A relative with Parkinson’s Disease recently started taking dance classes with the Mark Morris Dance Group—a professional company based in Brooklyn, N.Y.
The program she participates in— Dance for PD – has been around since 2001, when Mark Morris began collaborating with the Brooklyn chapter of the National Parkinson Foundation. Since 2005, the program—which incorporates modern, ballet, folk dance, tap, and improvisation—has expanded to over 40 locations, including San Francisco, Ann Arbor, Seattle, and Urbana-Champaign.
Medical studies show benefits for these patients, who suffer from muscles that shake or stiffen. In an academic paper (“Dance as Therapy for Individuals with Parkinson Disease”) published in 2009 in the “European Journal of Physical and Rehabilitation Medicine,” Gammon M. Earhart, an Associate Professor of Physical Therapy at Washington University’s School of Medicine, finds that Parkinson patients who dance show greater improvements in balance and walking speed than dancers of comparable ages without the disease. “The benefits of dance for those with PD appear to be of large enough magnitude to be clinically meaningful,” the paper says.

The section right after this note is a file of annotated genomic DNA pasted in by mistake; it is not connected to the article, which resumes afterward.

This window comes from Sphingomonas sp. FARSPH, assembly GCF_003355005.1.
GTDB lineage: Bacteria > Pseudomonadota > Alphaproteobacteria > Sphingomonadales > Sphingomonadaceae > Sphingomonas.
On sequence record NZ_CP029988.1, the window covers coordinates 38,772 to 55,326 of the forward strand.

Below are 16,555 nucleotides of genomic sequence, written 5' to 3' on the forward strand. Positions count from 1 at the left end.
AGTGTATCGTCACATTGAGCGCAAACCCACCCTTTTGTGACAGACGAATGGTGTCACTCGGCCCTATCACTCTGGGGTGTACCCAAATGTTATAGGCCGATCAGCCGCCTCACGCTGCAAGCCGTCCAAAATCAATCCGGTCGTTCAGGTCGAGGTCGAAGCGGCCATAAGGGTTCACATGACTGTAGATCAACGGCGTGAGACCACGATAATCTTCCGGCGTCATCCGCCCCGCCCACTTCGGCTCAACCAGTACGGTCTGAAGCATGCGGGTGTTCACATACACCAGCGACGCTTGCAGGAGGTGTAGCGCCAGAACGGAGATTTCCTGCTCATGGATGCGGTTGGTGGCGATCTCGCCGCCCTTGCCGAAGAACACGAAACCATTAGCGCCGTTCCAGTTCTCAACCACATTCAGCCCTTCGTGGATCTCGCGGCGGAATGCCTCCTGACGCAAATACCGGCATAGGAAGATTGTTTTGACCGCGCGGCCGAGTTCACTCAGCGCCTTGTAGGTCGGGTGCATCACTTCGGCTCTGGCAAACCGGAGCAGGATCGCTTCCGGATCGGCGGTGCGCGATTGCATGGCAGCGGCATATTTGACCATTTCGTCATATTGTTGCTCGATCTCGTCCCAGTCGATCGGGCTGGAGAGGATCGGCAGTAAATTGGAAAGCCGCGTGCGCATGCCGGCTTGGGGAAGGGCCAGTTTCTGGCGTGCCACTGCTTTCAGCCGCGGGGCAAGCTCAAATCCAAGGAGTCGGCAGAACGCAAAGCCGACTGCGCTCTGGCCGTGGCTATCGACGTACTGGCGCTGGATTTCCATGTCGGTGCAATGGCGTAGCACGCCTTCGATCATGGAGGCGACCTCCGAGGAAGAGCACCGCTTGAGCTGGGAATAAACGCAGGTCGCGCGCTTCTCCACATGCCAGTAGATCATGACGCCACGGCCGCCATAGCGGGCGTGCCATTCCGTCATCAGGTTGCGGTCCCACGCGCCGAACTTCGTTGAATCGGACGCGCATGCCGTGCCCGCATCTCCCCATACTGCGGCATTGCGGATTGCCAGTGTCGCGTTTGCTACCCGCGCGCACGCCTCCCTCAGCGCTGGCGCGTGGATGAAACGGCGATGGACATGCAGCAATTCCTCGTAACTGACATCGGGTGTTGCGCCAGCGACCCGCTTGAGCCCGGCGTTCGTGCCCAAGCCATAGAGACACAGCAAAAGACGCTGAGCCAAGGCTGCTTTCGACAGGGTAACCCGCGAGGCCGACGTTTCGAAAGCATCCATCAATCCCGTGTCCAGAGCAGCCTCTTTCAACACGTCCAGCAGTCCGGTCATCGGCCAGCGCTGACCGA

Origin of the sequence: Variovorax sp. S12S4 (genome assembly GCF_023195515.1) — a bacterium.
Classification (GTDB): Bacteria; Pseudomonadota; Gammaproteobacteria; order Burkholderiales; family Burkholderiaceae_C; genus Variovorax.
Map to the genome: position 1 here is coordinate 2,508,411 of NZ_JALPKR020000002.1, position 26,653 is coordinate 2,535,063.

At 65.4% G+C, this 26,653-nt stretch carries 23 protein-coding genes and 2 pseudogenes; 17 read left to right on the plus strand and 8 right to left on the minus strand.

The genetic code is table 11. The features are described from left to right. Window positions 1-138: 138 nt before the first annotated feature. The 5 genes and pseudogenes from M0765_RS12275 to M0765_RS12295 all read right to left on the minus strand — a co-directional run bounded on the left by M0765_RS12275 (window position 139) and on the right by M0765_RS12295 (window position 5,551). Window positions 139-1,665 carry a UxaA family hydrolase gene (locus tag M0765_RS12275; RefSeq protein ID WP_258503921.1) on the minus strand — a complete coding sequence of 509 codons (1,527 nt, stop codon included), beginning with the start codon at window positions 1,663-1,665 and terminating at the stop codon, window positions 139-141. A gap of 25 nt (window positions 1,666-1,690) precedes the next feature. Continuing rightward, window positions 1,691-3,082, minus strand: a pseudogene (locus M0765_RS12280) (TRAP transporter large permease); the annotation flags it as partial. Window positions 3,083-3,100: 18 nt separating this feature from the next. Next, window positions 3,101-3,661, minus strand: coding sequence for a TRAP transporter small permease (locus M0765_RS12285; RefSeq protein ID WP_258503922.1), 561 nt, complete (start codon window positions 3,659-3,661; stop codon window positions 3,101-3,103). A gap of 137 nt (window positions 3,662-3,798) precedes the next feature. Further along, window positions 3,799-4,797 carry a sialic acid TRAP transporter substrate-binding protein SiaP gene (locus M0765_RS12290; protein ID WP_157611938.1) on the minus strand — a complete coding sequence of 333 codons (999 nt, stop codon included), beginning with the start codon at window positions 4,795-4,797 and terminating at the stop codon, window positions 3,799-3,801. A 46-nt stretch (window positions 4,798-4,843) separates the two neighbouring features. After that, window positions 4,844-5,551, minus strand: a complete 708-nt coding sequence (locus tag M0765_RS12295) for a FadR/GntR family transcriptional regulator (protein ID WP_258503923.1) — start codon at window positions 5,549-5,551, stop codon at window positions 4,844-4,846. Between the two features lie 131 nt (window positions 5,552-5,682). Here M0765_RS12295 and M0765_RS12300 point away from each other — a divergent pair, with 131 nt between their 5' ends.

Why does it work? Prof. Earhart speculates that dance meets “many, if not all, of the recommended components for exercise programs” for those with Parkinson’s. Moreover, she adds, dance may activate areas of the brain affected by the disease. It may also help Parkinson’s patients learn to use auditory or visual cues to form “alternate pathways” to those that have been damaged by the disease.
The Mark Morris Dance Group explains the impact in less scientific terms. The program, it says, teaches “movement” while addressing such “PD-specific concerns as balance, flexibility, coordination, isolation, and depression” in a “social environment that emphasizes dancing rather than therapy.”
“Dancers know all about stretching and strengthening muscles, and about balance and rhythm,” the Mark Morris Dance Group says on its website. “Dancers know about the power of dance to concentrate mind, body and emotion on movement because they use their thoughts, imagination, eyes, ears and touch to control their bodies every day.”